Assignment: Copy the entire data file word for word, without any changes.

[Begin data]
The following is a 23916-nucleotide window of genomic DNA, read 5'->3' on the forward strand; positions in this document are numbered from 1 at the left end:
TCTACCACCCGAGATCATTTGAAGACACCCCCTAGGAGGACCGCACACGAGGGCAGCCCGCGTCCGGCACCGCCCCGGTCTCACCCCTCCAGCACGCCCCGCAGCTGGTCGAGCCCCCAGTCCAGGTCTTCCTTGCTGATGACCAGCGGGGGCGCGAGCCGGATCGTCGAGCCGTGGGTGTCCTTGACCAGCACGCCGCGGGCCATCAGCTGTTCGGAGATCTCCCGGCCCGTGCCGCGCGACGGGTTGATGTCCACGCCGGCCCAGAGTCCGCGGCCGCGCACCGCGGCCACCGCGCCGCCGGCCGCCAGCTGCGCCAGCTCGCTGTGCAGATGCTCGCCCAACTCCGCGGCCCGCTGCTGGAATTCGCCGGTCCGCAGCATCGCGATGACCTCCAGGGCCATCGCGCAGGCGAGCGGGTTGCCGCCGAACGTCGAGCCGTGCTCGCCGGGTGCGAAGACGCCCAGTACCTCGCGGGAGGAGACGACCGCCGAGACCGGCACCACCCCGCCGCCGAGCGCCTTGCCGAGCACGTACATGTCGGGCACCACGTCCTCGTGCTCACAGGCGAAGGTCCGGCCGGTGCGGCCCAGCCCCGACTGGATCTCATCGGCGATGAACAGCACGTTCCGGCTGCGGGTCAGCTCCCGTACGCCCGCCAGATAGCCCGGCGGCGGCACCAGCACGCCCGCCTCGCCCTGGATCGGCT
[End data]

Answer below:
The following is a 23916-nucleotide window of genomic DNA, read 5'->3' on the forward strand; positions in this document are numbered from 1 at the left end:
TCTACCACCCGAGATCATTTGAAGACACCCCCTAGGAGGACCGCACACGAGGGCAGCCCGCGTCCGGCACCGCCCCGGTCTCACCCCTCCAGCACGCCCCGCAGCTGGTCGAGCCCCCAGTCCAGGTCTTCCTTGCTGATGACCAGCGGGGGCGCGAGCCGGATCGTCGAGCCGTGGGTGTCCTTGACCAGCACGCCGCGGGCCATCAGCTGTTCGGAGATCTCCCGGCCCGTGCCGCGCGACGGGTTGATGTCCACGCCGGCCCAGAGTCCGCGGCCGCGCACCGCGGCCACCGCGCCGCCGGCCGCCAGCTGCGCCAGCTCGCTGTGCAGATGCTCGCCCAACTCCGCGGCCCGCTGCTGGAATTCGCCGGTCCGCAGCATCGCGATGACCTCCAGGGCCATCGCGCAGGCGAGCGGGTTGCCGCCGAACGTCGAGCCGTGCTCGCCGGGTGCGAAGACGCCCAGTACCTCGCGGGAGGAGACGACCGCCGAGACCGGCACCACCCCGCCGCCGAGCGCCTTGCCGAGCACGTACATGTCGGGCACCACGTCCTCGTGCTCACAGGCGAAGGTCCGGCCGGTGCGGCCCAGCCCCGACTGGATCTCATCGGCGATGAACAGCACGTTCCGGCTGCGGGTCAGCTCCCGTACGCCCGCCAGATAGCCCGGCGGCGGCACCAGCACGCCCGCCTCGCCCTGGATCGGCT